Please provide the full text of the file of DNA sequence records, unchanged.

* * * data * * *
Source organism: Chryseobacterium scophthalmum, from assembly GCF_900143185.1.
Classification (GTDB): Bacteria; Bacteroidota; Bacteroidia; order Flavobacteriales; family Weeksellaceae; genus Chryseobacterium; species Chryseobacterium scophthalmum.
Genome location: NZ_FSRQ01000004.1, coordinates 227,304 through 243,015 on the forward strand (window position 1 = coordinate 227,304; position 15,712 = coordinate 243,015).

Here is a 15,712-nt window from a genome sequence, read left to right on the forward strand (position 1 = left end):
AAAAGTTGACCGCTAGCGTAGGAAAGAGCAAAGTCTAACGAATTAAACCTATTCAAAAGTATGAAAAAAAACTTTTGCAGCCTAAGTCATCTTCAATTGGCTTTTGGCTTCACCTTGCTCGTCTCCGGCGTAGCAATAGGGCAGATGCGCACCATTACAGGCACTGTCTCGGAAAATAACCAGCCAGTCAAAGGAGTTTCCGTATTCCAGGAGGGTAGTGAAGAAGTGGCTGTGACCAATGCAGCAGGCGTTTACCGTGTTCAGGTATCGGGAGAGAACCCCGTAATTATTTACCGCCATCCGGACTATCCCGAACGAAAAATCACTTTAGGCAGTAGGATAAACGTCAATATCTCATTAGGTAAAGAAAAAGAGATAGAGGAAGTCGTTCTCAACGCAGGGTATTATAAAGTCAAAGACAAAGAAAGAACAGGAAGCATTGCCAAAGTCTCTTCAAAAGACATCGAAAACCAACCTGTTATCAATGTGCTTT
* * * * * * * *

Source organism: Chryseobacterium scophthalmum, from assembly GCF_900143185.1.
Classification (GTDB): Bacteria; Bacteroidota; Bacteroidia; order Flavobacteriales; family Weeksellaceae; genus Chryseobacterium; species Chryseobacterium scophthalmum.
Genome location: NZ_FSRQ01000004.1, coordinates 227,304 through 243,015 on the forward strand (window position 1 = coordinate 227,304; position 15,712 = coordinate 243,015).

Here is a 15,712-nt window from a genome sequence, read left to right on the forward strand (position 1 = left end):
AAAAGTTGACCGCTAGCGTAGGAAAGAGCAAAGTCTAACGAATTAAACCTATTCAAAAGTATGAAAAAAAACTTTTGCAGCCTAAGTCATCTTCAATTGGCTTTTGGCTTCACCTTGCTCGTCTCCGGCGTAGCAATAGGGCAGATGCGCACCATTACAGGCACTGTCTCGGAAAATAACCAGCCAGTCAAAGGAGTTTCCGTATTCCAGGAGGGTAGTGAAGAAGTGGCTGTGACCAATGCAGCAGGCGTTTACCGTGTTCAGGTATCGGGAGAGAACCCCGTAATTATTTACCGCCATCCGGACTATCCCGAACGAAAAATCACTTTAGGCAGTAGGATAAACGTCAATATCTCATTAGGTAAAGAAAAAGAGATAGAGGAAGTCGTTCTCAACGCAGGGTATTATAAAGTCAAAGACAAAGAAAGAACAGGAAGCATTGCCAAAGTCTCTTCAAAAGACATCGAAAACCAACCTGTTATCAATGTGCTTT